- Royal Bank of Scotland has suspended its head of rates trading in Europe and Asia Pacific
- Most senior employee to be put on leave so far as the bank investigates Libor scandal
Royal Bank of Scotland has suspended its head of rates trading in Europe and Asia Pacific, the most senior employee to be put on leave so far as the bank investigates its alleged role in the interbank lending rate scandals.
Jezri Mohideen was suspended last week as part of the bank's continuing investigation into the interbank rate-setting affair, according to two people close to the bank. RBS dismissed four traders last year but Mr Mohideen is the most senior employee and the first senior manager to be put on leave. He was head of rates trading in Europe, the Middle East, Africa and Asia Pacific.
RBS declined to comment on Mr Mohideen's case but said in a statement: "Our investigations into submissions, communications and procedures relating to the setting of Libor and other interest rates are ongoing. RBS and its employees continue to co-operate fully with regulators."
Mr Mohideen could not be reached for comment.
The bank has not requested a suspension of his authorisation by the Financial Services Authority, people close to the situation said.
The news comes at a difficult time for RBS after the collapse of a deal to sell more than 300 bank branches to Spain's Santander.
The bank is braced for a large penalty from regulators over its alleged involvement in the attempted manipulation of Libor, the interbank borrowing benchmark, following the £290m fine handed down to Barclays this year.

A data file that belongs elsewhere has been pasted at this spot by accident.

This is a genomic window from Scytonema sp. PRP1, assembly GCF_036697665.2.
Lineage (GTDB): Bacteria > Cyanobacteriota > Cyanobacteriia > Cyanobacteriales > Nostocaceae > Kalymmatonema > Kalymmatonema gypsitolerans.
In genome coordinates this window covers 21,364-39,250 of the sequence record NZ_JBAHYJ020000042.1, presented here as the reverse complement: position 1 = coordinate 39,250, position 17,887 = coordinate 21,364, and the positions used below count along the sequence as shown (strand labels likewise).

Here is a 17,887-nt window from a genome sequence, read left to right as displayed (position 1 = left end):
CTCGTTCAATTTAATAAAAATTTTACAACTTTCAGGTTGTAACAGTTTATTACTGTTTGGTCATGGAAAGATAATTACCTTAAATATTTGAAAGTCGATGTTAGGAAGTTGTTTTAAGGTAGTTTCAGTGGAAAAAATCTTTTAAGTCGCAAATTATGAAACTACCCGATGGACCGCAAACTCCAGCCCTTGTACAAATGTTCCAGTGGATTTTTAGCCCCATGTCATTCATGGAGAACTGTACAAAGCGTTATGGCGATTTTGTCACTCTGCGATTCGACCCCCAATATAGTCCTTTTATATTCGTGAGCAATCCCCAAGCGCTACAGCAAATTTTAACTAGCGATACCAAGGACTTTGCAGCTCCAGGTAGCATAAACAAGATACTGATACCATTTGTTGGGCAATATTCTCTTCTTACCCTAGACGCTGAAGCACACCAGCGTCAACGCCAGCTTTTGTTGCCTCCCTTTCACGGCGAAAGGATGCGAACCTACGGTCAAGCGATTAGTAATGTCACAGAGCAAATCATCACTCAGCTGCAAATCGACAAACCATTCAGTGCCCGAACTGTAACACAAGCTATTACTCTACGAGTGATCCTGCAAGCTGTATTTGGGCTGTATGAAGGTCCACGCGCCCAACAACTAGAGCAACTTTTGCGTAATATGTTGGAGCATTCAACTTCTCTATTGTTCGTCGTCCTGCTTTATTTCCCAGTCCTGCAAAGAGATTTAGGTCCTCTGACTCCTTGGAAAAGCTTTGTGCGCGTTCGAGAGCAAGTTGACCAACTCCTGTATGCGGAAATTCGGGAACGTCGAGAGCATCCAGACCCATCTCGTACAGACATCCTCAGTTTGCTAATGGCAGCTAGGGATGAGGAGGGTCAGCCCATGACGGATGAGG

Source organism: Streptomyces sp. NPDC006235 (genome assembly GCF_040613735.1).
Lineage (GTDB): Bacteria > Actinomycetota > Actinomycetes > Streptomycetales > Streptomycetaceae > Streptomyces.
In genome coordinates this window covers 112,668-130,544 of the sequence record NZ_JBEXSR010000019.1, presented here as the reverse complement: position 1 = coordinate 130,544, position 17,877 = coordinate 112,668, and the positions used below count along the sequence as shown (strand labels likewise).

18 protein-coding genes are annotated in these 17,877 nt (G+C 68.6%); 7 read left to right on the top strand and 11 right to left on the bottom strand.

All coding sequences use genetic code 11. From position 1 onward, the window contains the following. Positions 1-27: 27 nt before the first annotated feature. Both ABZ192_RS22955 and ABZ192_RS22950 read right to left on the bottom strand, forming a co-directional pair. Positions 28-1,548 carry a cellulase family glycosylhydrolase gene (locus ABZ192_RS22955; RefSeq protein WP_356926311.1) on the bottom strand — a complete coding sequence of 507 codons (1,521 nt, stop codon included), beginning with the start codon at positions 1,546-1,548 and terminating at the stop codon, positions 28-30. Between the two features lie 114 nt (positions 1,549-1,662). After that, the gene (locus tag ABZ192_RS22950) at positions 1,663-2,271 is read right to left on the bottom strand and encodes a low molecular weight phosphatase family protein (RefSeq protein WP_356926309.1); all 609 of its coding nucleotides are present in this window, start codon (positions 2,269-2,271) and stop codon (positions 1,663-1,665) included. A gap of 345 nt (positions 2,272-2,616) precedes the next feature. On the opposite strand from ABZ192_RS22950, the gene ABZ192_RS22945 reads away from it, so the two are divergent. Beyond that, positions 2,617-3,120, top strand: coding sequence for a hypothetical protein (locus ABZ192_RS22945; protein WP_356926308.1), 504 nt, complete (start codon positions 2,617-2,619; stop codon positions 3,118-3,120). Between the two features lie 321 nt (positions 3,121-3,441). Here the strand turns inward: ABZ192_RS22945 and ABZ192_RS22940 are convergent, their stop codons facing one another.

Recent court filings by a former Singapore-based trader at RBS have placed the bank under fresh scrutiny over alleged attempts to manipulate Libor.
In papers filed at the high court in Singapore in recent months Tan Chi Min -- also known as Jimmy Tan -- said it had been part of his duties to provide the bank's Libor rate-setters with "input" and that RBS had condoned the practice.
Mr Tan was dismissed by the bank late last year for alleged gross misconduct relating to the setting of Libor. He is suing the bank for wrongful dismissal.
Mr Tan said in papers filed in the case this summer that his rate-setting input -- which he gave between 2007 and 2011 -- came verbally at meetings that were convened daily at 4.30pm Singapore time, involving other traders in London and Singapore.
Mr Mohideen's suspension was related to its internal review of the rate-setting process, and not as a result of Mr Tan's lawsuit, people familiar with the matter said.